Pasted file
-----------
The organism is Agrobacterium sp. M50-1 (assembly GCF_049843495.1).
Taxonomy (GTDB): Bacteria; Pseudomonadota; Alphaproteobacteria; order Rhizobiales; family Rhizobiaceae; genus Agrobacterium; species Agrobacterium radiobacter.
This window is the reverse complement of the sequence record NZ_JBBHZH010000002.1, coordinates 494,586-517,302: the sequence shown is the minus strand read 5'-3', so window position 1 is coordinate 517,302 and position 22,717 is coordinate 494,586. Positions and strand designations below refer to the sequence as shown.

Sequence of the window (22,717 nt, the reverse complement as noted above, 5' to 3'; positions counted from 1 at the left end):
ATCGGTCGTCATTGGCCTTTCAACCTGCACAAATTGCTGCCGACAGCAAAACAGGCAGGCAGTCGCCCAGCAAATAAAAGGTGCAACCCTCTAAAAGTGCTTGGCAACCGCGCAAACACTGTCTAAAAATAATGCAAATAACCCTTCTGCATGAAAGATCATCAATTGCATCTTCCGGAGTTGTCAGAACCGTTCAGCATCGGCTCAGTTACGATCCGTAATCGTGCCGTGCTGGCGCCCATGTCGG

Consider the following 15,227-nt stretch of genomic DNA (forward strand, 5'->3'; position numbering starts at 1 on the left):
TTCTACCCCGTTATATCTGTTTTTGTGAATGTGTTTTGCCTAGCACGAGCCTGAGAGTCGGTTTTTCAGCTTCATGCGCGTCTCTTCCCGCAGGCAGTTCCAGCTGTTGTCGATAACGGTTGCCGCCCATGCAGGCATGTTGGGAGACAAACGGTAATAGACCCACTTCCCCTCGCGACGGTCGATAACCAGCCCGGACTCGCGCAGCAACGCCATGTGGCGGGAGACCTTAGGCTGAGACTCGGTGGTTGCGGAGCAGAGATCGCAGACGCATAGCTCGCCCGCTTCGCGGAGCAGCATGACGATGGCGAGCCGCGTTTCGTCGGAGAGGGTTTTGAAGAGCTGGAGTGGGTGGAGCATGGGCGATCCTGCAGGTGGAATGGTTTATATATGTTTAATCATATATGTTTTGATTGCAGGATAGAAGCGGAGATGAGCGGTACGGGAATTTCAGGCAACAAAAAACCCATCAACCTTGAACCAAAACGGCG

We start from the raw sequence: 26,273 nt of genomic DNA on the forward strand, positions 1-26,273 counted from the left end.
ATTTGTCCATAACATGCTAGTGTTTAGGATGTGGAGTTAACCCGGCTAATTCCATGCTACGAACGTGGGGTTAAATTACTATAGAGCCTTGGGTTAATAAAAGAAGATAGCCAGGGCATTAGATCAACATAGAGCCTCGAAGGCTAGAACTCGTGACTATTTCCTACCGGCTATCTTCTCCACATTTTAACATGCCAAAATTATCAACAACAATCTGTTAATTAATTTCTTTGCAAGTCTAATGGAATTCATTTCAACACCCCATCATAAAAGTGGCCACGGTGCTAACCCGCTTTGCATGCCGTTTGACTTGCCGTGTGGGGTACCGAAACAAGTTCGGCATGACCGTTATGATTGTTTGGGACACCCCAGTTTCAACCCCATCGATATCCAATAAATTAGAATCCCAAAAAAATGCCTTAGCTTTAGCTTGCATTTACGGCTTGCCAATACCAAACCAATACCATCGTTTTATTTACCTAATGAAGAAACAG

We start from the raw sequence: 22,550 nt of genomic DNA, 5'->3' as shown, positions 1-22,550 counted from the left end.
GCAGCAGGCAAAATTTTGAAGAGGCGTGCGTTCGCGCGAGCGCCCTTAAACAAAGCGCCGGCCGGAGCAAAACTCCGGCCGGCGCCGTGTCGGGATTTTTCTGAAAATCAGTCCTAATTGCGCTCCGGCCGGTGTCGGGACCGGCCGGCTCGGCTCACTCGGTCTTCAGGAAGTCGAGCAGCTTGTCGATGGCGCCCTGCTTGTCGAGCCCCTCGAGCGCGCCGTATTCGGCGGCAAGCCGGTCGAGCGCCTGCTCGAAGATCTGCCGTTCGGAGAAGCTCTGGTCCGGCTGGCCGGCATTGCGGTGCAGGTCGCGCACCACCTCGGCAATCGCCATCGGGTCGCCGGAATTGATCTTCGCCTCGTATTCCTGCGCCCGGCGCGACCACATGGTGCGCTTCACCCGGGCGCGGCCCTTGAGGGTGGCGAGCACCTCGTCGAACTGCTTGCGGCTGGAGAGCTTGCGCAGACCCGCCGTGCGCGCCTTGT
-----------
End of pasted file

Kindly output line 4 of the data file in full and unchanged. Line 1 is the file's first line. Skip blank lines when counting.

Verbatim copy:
Sequence of the window (22,717 nt, the reverse complement as noted above, 5' to 3'; positions counted from 1 at the left end):